*  If you are paying with a gift card or coupon, your server is still doing as much work as if you were paying in cash and should be tipped on the full amount of the bill – not the discounted total.

*  If you order a lot of “fussy things” – milkshakes, half-caff coffee, hot tea with lemon on the side, deserts that require assembly or special presentation, etc – please give your server a few extra moments to accommodate your special request.

*  If something is not right, your server can do nothing to fix it if you don’t communicate with them.  Perhaps it is, indeed, the servers fault.  But we all make mistakes and deserve the chance to correct them to the best of our ability.

So, there you have it.  This Hippie’s guide to being nice to my husband…. uhm… I mean… your server.  Now kick the new week off right.  Go to your favorite restaurant, order the best thing on the menu, savor every single bite of it, and tip your server well.

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36 responses »

  1. Can I just add an additional point cousin lazy hippie mama? If you are inclined to not want the government to get a portion of an already overworked an underpaid wait person’s wages, pay your bill with your creidt card, but tip them with cash. I find it is always most appreciated. Not that I’m trying to stiff the U.S. government. . .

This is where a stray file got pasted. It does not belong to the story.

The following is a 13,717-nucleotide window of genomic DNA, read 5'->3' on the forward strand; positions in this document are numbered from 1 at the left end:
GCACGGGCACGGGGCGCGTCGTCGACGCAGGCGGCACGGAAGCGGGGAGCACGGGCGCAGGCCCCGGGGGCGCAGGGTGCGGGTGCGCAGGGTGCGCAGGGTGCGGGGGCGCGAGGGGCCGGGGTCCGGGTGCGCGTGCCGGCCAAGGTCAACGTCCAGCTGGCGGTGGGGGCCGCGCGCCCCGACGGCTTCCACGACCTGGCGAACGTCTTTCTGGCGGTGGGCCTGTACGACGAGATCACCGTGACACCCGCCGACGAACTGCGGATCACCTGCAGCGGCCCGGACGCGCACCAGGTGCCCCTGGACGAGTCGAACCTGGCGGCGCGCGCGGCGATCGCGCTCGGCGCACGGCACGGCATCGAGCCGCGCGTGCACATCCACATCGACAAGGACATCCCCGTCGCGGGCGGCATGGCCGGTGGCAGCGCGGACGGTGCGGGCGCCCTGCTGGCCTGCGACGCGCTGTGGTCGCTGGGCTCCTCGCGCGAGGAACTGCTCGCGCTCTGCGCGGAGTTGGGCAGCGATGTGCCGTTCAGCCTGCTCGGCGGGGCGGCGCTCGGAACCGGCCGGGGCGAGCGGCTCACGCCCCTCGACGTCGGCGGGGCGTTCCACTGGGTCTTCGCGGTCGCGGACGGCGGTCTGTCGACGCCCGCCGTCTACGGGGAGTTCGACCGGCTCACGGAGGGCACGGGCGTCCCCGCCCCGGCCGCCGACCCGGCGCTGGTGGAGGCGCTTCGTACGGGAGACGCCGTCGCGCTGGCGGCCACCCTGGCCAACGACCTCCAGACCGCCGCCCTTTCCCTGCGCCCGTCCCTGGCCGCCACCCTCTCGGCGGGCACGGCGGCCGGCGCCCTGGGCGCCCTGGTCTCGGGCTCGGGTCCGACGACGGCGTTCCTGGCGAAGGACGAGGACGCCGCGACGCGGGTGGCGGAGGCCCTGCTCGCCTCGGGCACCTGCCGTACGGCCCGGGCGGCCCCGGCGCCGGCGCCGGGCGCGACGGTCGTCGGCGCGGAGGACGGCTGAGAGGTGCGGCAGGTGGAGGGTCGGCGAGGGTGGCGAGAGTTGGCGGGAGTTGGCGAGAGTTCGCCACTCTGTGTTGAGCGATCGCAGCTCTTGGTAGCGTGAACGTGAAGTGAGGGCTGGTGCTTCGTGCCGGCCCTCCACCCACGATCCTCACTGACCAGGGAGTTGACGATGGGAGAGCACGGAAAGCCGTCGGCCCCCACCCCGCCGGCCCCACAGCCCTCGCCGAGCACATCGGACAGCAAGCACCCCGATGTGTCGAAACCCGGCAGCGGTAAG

• Indeed! Cash tips still have to be declared, but not 100% of them. Also, if you tip in cash, the server gets the money right away. Many places will hold credit card tips until payday. So cash tips are a double bonus!

  2. Tips are very important..like this..I always tip well…in Europe/ Germany, the tip is usually included but we tip a little extra anyway and in Euro , cash….good job!

    • When he worked in Tombstone, Arizona there were many visitors from Germany and other European nations and they were always very gracious. Many of them were confused by the American tipping system, but they would ask and they were always very kind. Someday we will get to travel there and repay all of that kindness! 🙂

  3. This post should be required reading in high school, so that everyone understands the basic working of a restaurant by the time they strike out on their own to dine. I admit that I was oblivious to most of this before I waited tables for a year. Now, I am so sympathetic to the serving staff no matter where I go. I tip every single waiter 20% unless there is some gross negligence on the server’s part. Even then, I still do at least 15-18%.

    So many people do not understand how a restaurant works, so thank you for posting!